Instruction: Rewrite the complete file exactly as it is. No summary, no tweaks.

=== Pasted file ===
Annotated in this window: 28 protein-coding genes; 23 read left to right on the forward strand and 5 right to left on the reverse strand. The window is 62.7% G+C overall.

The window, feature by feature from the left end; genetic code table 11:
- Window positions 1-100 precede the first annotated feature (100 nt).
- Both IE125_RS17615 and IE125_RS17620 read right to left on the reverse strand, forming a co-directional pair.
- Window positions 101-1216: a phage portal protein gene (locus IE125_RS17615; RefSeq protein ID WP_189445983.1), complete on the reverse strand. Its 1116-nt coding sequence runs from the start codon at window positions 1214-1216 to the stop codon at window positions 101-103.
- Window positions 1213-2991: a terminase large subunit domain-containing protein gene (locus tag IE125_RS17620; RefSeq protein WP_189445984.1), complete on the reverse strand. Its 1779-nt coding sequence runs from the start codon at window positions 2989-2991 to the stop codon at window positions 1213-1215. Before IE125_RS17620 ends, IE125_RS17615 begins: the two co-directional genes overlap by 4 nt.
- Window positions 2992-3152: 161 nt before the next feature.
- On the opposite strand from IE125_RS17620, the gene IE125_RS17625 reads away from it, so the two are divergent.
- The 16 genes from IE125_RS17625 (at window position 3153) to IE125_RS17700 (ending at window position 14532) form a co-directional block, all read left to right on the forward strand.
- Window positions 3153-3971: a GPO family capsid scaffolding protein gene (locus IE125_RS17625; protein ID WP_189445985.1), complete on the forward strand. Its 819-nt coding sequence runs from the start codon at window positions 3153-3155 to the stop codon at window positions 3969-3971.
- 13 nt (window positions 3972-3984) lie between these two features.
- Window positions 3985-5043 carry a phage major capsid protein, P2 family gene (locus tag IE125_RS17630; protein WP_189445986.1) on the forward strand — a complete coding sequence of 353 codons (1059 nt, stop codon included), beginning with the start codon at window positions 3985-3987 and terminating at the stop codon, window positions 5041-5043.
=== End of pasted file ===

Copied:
Annotated in this window: 28 protein-coding genes; 23 read left to right on the forward strand and 5 right to left on the reverse strand. The window is 62.7% G+C overall.

The window, feature by feature from the left end; genetic code table 11:
- Window positions 1-100 precede the first annotated feature (100 nt).
- Both IE125_RS17615 and IE125_RS17620 read right to left on the reverse strand, forming a co-directional pair.
- Window positions 101-1216: a phage portal protein gene (locus IE125_RS17615; RefSeq protein ID WP_189445983.1), complete on the reverse strand. Its 1116-nt coding sequence runs from the start codon at window positions 1214-1216 to the stop codon at window positions 101-103.
- Window positions 1213-2991: a terminase large subunit domain-containing protein gene (locus tag IE125_RS17620; RefSeq protein WP_189445984.1), complete on the reverse strand. Its 1779-nt coding sequence runs from the start codon at window positions 2989-2991 to the stop codon at window positions 1213-1215. Before IE125_RS17620 ends, IE125_RS17615 begins: the two co-directional genes overlap by 4 nt.
- Window positions 2992-3152: 161 nt before the next feature.
- On the opposite strand from IE125_RS17620, the gene IE125_RS17625 reads away from it, so the two are divergent.
- The 16 genes from IE125_RS17625 (at window position 3153) to IE125_RS17700 (ending at window position 14532) form a co-directional block, all read left to right on the forward strand.
- Window positions 3153-3971: a GPO family capsid scaffolding protein gene (locus IE125_RS17625; protein ID WP_189445985.1), complete on the forward strand. Its 819-nt coding sequence runs from the start codon at window positions 3153-3155 to the stop codon at window positions 3969-3971.
- 13 nt (window positions 3972-3984) lie between these two features.
- Window positions 3985-5043 carry a phage major capsid protein, P2 family gene (locus tag IE125_RS17630; protein WP_189445986.1) on the forward strand — a complete coding sequence of 353 codons (1059 nt, stop codon included), beginning with the start codon at window positions 3985-3987 and terminating at the stop codon, window positions 5041-5043.